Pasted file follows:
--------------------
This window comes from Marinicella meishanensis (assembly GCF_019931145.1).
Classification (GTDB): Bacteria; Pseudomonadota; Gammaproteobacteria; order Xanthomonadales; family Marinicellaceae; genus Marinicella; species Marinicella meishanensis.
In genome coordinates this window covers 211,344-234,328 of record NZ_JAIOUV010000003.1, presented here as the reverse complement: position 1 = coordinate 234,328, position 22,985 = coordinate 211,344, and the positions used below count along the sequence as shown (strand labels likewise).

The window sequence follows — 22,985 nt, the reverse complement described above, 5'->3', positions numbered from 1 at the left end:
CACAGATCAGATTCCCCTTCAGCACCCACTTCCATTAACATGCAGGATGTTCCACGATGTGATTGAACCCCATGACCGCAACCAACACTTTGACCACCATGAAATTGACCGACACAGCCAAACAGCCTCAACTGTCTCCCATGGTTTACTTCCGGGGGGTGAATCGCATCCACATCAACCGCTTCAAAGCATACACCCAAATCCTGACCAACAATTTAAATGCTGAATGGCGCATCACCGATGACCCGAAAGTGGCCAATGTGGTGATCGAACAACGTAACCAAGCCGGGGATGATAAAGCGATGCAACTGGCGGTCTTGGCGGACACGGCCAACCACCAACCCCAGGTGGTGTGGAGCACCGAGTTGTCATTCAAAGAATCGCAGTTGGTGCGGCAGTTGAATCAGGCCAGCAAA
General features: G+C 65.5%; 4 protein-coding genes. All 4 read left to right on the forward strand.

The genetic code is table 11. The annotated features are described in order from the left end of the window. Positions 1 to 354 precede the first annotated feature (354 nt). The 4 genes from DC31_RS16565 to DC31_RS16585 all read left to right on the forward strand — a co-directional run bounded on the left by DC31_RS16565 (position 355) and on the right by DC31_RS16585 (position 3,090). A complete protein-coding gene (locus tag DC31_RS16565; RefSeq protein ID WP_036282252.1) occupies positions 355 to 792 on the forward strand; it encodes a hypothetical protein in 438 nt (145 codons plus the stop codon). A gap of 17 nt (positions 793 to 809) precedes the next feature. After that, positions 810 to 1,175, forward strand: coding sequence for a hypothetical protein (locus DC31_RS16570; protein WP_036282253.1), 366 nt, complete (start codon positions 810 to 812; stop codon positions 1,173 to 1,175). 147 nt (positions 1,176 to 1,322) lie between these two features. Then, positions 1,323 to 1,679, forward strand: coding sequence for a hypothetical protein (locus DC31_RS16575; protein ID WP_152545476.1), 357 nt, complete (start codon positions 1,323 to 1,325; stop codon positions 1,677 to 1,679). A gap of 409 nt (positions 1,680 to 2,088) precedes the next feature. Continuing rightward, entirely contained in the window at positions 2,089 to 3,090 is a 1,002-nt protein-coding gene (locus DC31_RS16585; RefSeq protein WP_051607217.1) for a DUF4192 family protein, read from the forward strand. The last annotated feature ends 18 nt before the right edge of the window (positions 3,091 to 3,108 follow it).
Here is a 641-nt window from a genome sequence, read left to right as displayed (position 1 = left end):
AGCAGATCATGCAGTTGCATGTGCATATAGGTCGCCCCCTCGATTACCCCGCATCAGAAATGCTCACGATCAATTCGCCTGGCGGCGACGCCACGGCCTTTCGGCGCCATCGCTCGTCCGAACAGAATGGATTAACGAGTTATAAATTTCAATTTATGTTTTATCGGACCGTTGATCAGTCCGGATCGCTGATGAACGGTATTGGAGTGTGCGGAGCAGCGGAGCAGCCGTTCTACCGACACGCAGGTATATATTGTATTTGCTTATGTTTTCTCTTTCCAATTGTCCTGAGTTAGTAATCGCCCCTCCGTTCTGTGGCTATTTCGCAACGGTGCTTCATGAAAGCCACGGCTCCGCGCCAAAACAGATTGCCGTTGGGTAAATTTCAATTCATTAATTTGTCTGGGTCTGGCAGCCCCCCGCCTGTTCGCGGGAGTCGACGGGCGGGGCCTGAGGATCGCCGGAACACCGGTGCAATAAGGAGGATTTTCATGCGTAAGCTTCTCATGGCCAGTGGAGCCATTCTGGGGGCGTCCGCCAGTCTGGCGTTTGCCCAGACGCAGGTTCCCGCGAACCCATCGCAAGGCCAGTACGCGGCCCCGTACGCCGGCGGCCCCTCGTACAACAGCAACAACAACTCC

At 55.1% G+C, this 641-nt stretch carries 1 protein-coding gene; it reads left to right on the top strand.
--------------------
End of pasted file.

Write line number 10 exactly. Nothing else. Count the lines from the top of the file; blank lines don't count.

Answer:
At 55.1% G+C, this 641-nt stretch carries 1 protein-coding gene; it reads left to right on the top strand.